NEW YORK: Wall Street abruptly reversed its gains on Thursday as US President Donald Trump tweeted that he would imp
NEW YORK: Wall Street abruptly reversed its gains on Thursday as US President Donald Trump tweeted that he would impose an additional 10% tariffs on $300 billion in Chinese imports, sending the long-running US China trade war that has rattled markets for months back to center stage.
After spending most of the session on track for their best day since June, all three major US stock indices took a sudden U-turn as investors quickly turned into sellers following the tweet.
Trump's remarks also sent US Treasury yields lower, with the 10-year yield dropping to its lowest level since November 2016.
The CBOE Volatility Index, a gauge of investor anxiety, shot to its highest reading since June 5.
"It shows the market's sensitivity to trade," said Chuck Carlson, chief executive officer at Horizon Investment Services in Hammond, Indiana. "This is a continuation of the fraying that seems to be going on with the trade talks.
"Nobody knows what Trump's agenda is, what he would look at as a win," Carlson added. "Obviously he's seeing China's reluctance to do anything toward a resolution and he's throwing in a grenade."
Earlier in the session, Wall Street got a boost from positive earnings from a wide range of companies, including General Motors Co, Kellogg Co, Verizon Communications Inc and Yum Brands Inc, among others.
In economic news, the US manufacturing sector expanded at its slowest pace in almost three years in July, according to the Institute for Supply Management's purchasing manager index (PMI).
"The manufacturing space in the US is slowing," said Robert Pavlik, chief investment strategist, senior portfolio manager at SlateStone Wealth LLC in New York. "It's something to be mindful of.
"If you want to say the Fed had to cut rates, that's a good reading to point to," Pavlik added.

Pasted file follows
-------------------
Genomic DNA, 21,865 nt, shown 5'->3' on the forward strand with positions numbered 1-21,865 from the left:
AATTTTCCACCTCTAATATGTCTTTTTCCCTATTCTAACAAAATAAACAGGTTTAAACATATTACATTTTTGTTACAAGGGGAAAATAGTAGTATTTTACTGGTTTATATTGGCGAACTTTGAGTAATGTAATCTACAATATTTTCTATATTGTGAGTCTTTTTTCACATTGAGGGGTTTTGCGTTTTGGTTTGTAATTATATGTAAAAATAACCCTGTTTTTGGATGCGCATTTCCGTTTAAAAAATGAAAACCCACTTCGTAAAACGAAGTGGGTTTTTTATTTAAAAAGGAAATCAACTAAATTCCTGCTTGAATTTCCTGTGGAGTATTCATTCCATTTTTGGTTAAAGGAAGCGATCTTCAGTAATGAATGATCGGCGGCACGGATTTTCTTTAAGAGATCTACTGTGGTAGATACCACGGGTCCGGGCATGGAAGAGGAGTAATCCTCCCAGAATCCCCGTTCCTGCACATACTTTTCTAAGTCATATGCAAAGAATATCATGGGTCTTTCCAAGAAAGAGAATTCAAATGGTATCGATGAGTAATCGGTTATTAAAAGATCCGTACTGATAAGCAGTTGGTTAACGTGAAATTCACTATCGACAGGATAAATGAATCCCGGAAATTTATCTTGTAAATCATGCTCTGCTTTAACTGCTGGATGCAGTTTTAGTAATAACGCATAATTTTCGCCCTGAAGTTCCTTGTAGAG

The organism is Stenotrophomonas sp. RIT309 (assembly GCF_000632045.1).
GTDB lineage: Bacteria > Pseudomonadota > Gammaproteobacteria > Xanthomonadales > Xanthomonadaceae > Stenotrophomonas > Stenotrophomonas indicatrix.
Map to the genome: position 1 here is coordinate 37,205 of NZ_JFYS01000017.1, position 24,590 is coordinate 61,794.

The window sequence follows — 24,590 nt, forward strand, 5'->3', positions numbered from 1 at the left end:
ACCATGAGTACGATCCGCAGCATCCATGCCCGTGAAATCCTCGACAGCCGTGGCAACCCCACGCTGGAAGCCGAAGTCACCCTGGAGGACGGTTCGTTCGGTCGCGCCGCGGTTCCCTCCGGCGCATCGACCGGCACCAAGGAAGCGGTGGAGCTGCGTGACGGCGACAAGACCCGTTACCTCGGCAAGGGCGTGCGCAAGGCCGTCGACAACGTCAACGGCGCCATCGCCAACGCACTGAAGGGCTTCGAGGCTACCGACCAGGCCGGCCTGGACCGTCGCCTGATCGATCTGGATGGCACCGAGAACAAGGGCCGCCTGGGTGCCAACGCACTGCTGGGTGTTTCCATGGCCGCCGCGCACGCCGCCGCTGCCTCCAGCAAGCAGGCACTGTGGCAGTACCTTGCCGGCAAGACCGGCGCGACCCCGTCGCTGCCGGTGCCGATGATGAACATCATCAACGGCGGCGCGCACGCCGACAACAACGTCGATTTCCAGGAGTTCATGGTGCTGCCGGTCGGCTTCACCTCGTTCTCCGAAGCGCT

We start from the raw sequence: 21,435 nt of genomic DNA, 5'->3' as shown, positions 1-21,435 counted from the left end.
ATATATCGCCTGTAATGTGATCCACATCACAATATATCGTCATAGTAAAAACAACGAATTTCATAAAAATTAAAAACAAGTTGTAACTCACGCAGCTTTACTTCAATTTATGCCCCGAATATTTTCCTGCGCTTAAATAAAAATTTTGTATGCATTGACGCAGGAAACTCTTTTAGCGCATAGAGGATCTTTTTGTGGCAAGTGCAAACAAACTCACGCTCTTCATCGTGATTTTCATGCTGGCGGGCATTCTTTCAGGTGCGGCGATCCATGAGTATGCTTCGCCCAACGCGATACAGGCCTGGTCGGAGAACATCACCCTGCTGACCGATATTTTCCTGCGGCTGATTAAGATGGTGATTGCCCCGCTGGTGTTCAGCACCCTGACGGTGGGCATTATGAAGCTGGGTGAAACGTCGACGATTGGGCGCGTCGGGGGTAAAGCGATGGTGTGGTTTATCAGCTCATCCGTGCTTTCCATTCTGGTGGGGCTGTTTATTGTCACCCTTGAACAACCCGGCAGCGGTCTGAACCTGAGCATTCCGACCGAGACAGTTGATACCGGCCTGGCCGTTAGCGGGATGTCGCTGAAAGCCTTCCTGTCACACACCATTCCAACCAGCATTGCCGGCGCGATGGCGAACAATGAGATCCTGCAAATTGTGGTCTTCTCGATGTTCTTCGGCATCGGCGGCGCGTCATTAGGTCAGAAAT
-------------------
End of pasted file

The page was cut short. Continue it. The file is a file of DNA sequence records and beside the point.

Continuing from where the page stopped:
Investors now look to Friday's release of the Labor Department's closely watched jobs report, which is expected to show the US economy added 164,000 jobs last month, with the unemployment rate seen holding steady at 3.7%.
The Dow Jones Industrial Average fell 227.81 points, or 0.85%, to 26,636.46, the S&P 500 lost 23.38 points, or 0.78%, to 2,957 and the Nasdaq Composite dropped 61.86 points, or 0.76%, to 8,113.56.
Of the 11 major sectors in the S&P 500, eight were trading lower, with financials and trade-sensitive industrials seeing the biggest losses.
Second-quarter earnings season continues at full throttle, with 355 of S&P 500 companies having reported. Of those, 74.4% have bested Street estimates, according to Refinitiv data.
Analysts now see S&P 500 earnings growth of 2.5%, up from just 0.3% a month ago, per Refinitiv.
Pick-ups and SUVs drove General Motors' second-quarter profit beat, but the automaker's stock turned negative after the Trump tweet and was last down 0.6%.
Verizon shares rose 0.6% after the largest US mobile carrier surprised consensus estimates to the upside, reporting more net monthly phone subscribers than expected.
Kellogg surged 10.1% as higher North American demand helped the packaged food company beat second-quarter estimates.
Shares of Yum Brands Inc jumped 4.4% after beating analyst profit and sales expectations on better-than-expected growth at all its restaurant chains, which include Taco Bell and Pizza Hut.
Declining issues outnumbered advancing ones on the NYSE by a 1.57-to-1 ratio; on Nasdaq, a 1.60-to-1 ratio favored decliners.
The S&P 500 posted 28 new 52-week highs and 10 new lows; the Nasdaq Composite recorded 73 new highs and 97 new lows.